Types of Genetic Inheritance

The types of genetic inheritance and how are rare diseases are inherited

Genetic inheritance determines how gene mutations, and chromosomal abnormalities, are passed down from parent to child. How these mutations are inherited will determine a child’s risk factor for developing a rare disease, if one or both of their parents are carriers. 

Understanding the causes of rare diseases, and specifically how they are inherited, is crucially important in being able to help families understand more about their genetic health, and that of their future children – and enables them to make decisions necessary for the health of their future children. 

Some rare diseases can be inherited in more than one way. Some of them may be caused by one of several gene mutations, and each of these genetic changes may be inherited in a different way.

The more we understand about how rare diseases are inherited, the more we empower rare disease patients and others, when it comes to their genetic health.

Types of genetic inheritance

Autosomal recessive inheritance

This pattern of inheritance means an affected individual receives one copy of a mutated gene from each of their parents. This means they receive two copies of a mutated gene. Parents, who carry only one copy of the gene mutation will be silent carriers, more often than not, as they will not show any symptoms. However they have a  25% chance of passing the copies of the gene mutations onto any of their future children. 

Examples of rare diseases inherited in an autosomal recessive pattern include, Tay-Sachs and Roberts syndrome.

Autosomal dominant inheritance

With autosomal dominant inheritance just one parent is the carrier of the gene change. This means they have a 50% chance of passing it onto each of their children. Rare diseases passed on through autosomal dominant inheritance are caused by an individual receiving just one copy of the gene mutation. 

Examples of rare diseases inherited in an autosomal dominant pattern include Noonan syndrome, Kabuki syndrome, Marfan syndrome, and Coffin-Siris syndrome. 

X-linked recessive inheritance

Males are usually more severely affected by rare diseases inherited in an X-linked recessive pattern. This is because males have only one X chromosome, meaning just one copy of a gene mutation on this single X chromosome causes the syndrome. Females, with two X chromosomes, only one of which will be mutated, are not likely to be affected, or will experience much milder symptoms.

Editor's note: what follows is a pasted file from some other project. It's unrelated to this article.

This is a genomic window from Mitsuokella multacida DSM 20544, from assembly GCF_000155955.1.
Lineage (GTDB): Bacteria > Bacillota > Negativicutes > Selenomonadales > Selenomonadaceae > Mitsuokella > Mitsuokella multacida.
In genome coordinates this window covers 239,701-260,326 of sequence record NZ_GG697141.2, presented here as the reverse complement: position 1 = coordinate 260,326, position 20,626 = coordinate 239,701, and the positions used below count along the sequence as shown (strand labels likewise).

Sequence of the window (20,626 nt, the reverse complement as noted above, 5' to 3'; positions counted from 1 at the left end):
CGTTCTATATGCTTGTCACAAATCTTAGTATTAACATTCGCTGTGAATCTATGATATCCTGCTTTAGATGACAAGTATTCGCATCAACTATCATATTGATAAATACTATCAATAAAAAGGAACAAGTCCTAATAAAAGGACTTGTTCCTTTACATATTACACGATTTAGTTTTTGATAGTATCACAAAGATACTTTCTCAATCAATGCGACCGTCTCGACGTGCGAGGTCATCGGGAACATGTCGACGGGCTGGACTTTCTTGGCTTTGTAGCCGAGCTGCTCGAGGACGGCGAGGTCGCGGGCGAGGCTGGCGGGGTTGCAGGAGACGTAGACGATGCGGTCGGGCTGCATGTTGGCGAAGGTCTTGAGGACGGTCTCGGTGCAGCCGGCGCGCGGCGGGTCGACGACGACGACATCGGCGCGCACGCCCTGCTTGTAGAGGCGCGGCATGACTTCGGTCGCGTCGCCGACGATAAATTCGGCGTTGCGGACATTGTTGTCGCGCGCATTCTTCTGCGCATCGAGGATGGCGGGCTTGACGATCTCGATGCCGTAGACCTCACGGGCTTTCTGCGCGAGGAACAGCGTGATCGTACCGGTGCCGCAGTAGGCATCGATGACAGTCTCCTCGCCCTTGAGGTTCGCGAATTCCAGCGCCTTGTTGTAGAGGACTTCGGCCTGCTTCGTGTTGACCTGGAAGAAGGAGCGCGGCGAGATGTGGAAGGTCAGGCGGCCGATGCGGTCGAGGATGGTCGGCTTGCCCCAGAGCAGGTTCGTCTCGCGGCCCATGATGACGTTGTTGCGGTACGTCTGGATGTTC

Examples of rare diseases inherited in an X-linked recessive pattern include Kabuki syndrome, and Mucopolysaccharidosis Type 2. 

X-linked dominant inheritance

For rare diseases inherited in an X-linked dominant pattern, a single mutation in one of the copies of the gene, will cause it. This can be in one of the two  X chromosomes females have, and in the single X chromosomes males have. Males tend to have more severe symptoms than females as a result.

Examples of rare diseases inherited in an X-linked dominant pattern include Kabuki syndrome, and Fragile X syndrome

Unknown inheritance pattern

Research into the exact causes and inheritance patterns of many rare diseases is either limited or ongoing. For some genetic changes, there is no known or yet identified inheritance pattern. With some rare diseases, there is no identified gene change responsible for it either. 

Mitochondrial inheritance 

This pattern of inheritance is passed solely through the Mother. This is because it involves the genes found in our mitochondrial DNA. Mitochondria are passed through the egg cells. 

Microdeletion inheritance

This pattern of inheritance occurs when there is a deletion of several genes on a chromosome. The specific chromosome on which the deletions occur will determine the syndrome they cause.

Examples of microdeletion syndromes include Prader-Willi syndrome, and 22q11.2 deletion syndrome. 

Disomy inheritance

Normally we inherit one copy of each chromosome pair from each of our biological parents. With disomy, both copies of the specific chromosome pair are received from one parent only and none from the other. This is also often known as uniparental disomy. With most genes this is not an issue, and will not cause any medical or health issues. However when specific genes are involved, issues with genomic imprinting can cause a rare disease, or raise the risk of a child developing one.

Examples of rare diseases with disomy inheritance include Angelman syndrome

Multifactorial inheritance

Rare diseases inherited in a multifactorial pattern, are believed to be caused by several factors, both genetic and environmental. For the most part the specific environmental factors are unknown, or yet not proven.

Mosaic inheritance

Mosaicism occurs very early in the development of a fetus. It is an error in cell division. The human body is made up of 46 chromosomes, in 23 pairs. Mosaicism occurs when an individual has cells in their body with more or less chromosomes than the usual 46. This can trigger issues that affect different systems and parts of the body. 

Some rare diseases are not inherited, and are the case of new or spontaneous gene mutations that occur during cell division,  during the development of the cells responsible for reproduction, or during the initial development of the fetus. These can not be predicted or prevented. 

Even for those rare diseases which are inherited, many of them can also be the first case in the family, due to a de novo or new genetic mutation.

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